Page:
Should I Refinance?

There are some rules of thumb about refinancing when the interest rate drops 2 percent. There are other guidelines too, but maybe you shouldn’t refinance at all – think about this:

We’ve been using home ownership wrong. The idea is that 30 years after you buy your home, it will be paid off and you will own it free and clear. If you get a 15 year mortgage or make bi-weekly payments, you’ll get it paid off much sooner. It used to coincide nicely with retirement. Now instead of getting our homes paid off -we are refinancing every 3 or 5 years to grab a lower interest rate. The problem with that is you go back to the start of the 30 years, again and again and again. How long does it take to pay off a loan with no end?

We get blasted with marketing at every turn. Take that dream vacation. Put your kid through college. Remodel. US Bank has an advertisement with a faucet on the side of a house and that’s exactly how we are using it. This is a big part of the reason some people are upside-down in their homes – they refinanced and spent the money. Now the house has depreciated and they just cooked up a recipe for disaster.

I talk to sellers all the time who say they are going to lose money selling their house because they will barely be able to pay off the mortgage. They aren’t losing money – they already spent their profit when they pulled extra money out of their house when they re-financed.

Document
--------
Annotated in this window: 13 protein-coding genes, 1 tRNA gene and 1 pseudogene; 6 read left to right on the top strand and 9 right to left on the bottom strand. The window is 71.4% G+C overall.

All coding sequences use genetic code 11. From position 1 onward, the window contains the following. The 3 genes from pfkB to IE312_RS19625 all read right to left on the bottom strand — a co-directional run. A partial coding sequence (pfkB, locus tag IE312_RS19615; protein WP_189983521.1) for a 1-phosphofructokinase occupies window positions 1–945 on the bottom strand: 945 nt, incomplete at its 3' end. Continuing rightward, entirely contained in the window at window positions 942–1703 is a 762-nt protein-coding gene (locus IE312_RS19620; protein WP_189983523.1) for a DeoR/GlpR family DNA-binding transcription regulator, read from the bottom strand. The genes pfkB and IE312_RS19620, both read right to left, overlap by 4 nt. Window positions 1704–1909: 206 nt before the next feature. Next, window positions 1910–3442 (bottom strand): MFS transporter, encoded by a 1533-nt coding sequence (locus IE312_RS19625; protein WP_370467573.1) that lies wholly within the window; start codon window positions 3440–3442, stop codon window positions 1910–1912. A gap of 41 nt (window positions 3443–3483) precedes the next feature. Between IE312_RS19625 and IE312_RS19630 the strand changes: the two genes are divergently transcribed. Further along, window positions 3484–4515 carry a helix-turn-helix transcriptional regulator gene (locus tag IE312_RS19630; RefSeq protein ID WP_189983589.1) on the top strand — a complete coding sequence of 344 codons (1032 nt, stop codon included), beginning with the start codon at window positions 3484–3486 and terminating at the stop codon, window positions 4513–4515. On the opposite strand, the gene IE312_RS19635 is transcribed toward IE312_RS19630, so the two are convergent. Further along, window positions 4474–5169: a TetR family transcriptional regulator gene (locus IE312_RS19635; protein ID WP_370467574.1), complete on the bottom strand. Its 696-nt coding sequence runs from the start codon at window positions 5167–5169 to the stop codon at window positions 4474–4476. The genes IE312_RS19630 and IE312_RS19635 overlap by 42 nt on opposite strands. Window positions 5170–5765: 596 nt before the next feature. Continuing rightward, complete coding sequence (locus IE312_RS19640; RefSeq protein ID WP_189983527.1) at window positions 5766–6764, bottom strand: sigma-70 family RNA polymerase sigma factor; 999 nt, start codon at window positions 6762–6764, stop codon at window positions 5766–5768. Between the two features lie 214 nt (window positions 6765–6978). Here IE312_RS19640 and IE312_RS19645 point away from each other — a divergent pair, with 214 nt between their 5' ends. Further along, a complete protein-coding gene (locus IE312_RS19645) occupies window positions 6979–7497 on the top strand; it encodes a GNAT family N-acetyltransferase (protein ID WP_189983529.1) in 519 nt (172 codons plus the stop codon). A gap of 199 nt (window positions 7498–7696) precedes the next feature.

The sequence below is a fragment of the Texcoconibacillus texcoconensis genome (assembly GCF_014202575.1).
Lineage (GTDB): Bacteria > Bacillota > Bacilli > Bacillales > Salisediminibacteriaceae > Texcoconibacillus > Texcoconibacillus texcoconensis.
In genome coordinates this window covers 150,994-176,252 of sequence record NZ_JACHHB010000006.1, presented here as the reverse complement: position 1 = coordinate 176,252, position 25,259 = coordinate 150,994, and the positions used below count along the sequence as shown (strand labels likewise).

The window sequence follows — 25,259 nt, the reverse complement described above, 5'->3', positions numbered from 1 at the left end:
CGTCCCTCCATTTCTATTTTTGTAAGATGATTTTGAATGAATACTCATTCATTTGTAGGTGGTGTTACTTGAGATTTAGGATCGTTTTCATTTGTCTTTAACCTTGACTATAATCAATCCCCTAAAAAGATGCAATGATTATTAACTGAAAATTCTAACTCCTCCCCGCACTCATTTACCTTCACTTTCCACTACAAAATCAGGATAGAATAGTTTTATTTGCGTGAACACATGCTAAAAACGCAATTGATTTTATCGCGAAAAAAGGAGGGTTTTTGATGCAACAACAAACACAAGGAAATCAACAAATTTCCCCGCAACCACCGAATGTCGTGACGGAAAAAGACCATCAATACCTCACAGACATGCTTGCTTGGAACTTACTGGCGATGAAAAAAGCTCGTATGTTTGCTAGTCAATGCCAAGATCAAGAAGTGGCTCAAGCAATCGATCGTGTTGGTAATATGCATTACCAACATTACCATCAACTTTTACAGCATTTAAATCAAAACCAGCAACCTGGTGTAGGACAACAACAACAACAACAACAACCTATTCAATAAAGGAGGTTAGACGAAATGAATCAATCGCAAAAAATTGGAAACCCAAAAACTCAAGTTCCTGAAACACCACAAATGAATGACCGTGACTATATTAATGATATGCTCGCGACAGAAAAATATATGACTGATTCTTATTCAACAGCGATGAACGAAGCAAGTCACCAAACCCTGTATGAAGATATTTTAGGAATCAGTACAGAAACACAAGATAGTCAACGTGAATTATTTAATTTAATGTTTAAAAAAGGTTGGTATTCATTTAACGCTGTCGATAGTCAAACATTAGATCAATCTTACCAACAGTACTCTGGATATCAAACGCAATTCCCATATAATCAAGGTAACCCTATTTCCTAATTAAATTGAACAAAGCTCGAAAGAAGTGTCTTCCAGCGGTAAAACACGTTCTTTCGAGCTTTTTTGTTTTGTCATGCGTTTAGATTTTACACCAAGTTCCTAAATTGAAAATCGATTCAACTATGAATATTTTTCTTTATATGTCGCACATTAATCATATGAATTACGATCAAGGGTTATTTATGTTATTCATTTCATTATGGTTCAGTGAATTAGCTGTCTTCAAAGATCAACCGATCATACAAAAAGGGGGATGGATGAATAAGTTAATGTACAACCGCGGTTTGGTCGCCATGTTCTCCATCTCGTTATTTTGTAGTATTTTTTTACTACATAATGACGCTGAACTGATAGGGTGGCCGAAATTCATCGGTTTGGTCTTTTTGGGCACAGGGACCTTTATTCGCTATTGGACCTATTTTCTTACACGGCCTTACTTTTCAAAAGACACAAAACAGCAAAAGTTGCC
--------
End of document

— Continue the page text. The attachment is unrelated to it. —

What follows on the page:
We’re an instant gratification society. We want to buy something big right now. We look at lowering our house payment a couple hundred dollars a month and that looks good. We figure we’ll be paying less interest and that’s good too, isn’t it? Maybe.

Before you refinance, figure out why. Is it to “pay-off” high interest credit cards? To lower your monthly payment? To take advantage of low interest rates?  Next, figure out what it’s costing you and when you’ll reach the break-even point. Sometimes that alone will render the idea ineffective.

A word about the credit cards. You are not paying them off – you’re just paying them off over 30 years. If you owed $10,000 at 18% interest and paid it off over 3 years, you’d pay $3014 in interest. The same $10,000 at 4% interest paid over 30 years would have you paying $7186 in interest! Over double.

If you decide to refinance, to counteract the extra years you are adding on, think about getting a shorter term, like a 15 year loan, or start bi-weekly payments or pay one extra payment each year (which is exactly the same). What if you banked the amount you save with the refinance? A couple hundred a month is $2400 a year. Ideally, you’d put that in your real estate investment account and save to buy more real estate for your retirement.

Just remember – there is more involved in refinancing than just the interest rate. Put “Owning my home free and clear.” back on your bucket list. It’s a worthy goal and one that will keep your golden years untarnished. You’ll never get there if you keep refinancing.